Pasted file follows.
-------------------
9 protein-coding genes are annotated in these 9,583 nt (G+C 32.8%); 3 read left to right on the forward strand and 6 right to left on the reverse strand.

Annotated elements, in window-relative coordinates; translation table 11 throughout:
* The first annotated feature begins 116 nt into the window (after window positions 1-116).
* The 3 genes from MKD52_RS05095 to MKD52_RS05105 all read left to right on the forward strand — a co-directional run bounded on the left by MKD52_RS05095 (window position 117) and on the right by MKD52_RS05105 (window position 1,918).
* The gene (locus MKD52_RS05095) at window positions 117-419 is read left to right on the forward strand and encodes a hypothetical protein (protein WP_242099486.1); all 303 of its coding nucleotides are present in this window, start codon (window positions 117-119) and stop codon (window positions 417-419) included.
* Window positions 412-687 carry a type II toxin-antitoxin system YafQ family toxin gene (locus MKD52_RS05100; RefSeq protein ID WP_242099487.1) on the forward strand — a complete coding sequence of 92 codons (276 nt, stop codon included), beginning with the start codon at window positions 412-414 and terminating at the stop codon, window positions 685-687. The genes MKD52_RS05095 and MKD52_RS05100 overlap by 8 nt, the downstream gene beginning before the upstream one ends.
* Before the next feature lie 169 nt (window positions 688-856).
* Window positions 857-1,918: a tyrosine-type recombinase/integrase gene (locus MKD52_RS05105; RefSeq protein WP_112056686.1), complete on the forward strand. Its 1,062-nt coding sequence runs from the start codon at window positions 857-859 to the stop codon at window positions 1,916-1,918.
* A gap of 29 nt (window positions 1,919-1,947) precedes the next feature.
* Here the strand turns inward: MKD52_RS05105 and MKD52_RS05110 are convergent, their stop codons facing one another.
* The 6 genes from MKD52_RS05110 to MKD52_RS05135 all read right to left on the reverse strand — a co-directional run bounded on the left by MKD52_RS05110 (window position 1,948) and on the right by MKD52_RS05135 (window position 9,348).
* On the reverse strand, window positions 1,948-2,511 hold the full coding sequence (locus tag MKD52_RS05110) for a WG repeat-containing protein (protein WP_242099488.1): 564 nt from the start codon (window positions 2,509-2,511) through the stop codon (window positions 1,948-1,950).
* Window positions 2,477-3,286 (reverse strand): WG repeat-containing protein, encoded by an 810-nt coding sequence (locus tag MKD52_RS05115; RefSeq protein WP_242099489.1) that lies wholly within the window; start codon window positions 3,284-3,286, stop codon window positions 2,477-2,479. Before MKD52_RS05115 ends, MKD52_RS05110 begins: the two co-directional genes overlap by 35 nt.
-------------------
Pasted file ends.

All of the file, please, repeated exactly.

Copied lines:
9 protein-coding genes are annotated in these 9,583 nt (G+C 32.8%); 3 read left to right on the forward strand and 6 right to left on the reverse strand.

Annotated elements, in window-relative coordinates; translation table 11 throughout:
* The first annotated feature begins 116 nt into the window (after window positions 1-116).
* The 3 genes from MKD52_RS05095 to MKD52_RS05105 all read left to right on the forward strand — a co-directional run bounded on the left by MKD52_RS05095 (window position 117) and on the right by MKD52_RS05105 (window position 1,918).
* The gene (locus MKD52_RS05095) at window positions 117-419 is read left to right on the forward strand and encodes a hypothetical protein (protein WP_242099486.1); all 303 of its coding nucleotides are present in this window, start codon (window positions 117-119) and stop codon (window positions 417-419) included.
* Window positions 412-687 carry a type II toxin-antitoxin system YafQ family toxin gene (locus MKD52_RS05100; RefSeq protein ID WP_242099487.1) on the forward strand — a complete coding sequence of 92 codons (276 nt, stop codon included), beginning with the start codon at window positions 412-414 and terminating at the stop codon, window positions 685-687. The genes MKD52_RS05095 and MKD52_RS05100 overlap by 8 nt, the downstream gene beginning before the upstream one ends.
* Before the next feature lie 169 nt (window positions 688-856).
* Window positions 857-1,918: a tyrosine-type recombinase/integrase gene (locus MKD52_RS05105; RefSeq protein WP_112056686.1), complete on the forward strand. Its 1,062-nt coding sequence runs from the start codon at window positions 857-859 to the stop codon at window positions 1,916-1,918.
* A gap of 29 nt (window positions 1,919-1,947) precedes the next feature.
* Here the strand turns inward: MKD52_RS05105 and MKD52_RS05110 are convergent, their stop codons facing one another.
* The 6 genes from MKD52_RS05110 to MKD52_RS05135 all read right to left on the reverse strand — a co-directional run bounded on the left by MKD52_RS05110 (window position 1,948) and on the right by MKD52_RS05135 (window position 9,348).
* On the reverse strand, window positions 1,948-2,511 hold the full coding sequence (locus tag MKD52_RS05110) for a WG repeat-containing protein (protein WP_242099488.1): 564 nt from the start codon (window positions 2,509-2,511) through the stop codon (window positions 1,948-1,950).
* Window positions 2,477-3,286 (reverse strand): WG repeat-containing protein, encoded by an 810-nt coding sequence (locus tag MKD52_RS05115; RefSeq protein WP_242099489.1) that lies wholly within the window; start codon window positions 3,284-3,286, stop codon window positions 2,477-2,479. Before MKD52_RS05115 ends, MKD52_RS05110 begins: the two co-directional genes overlap by 35 nt.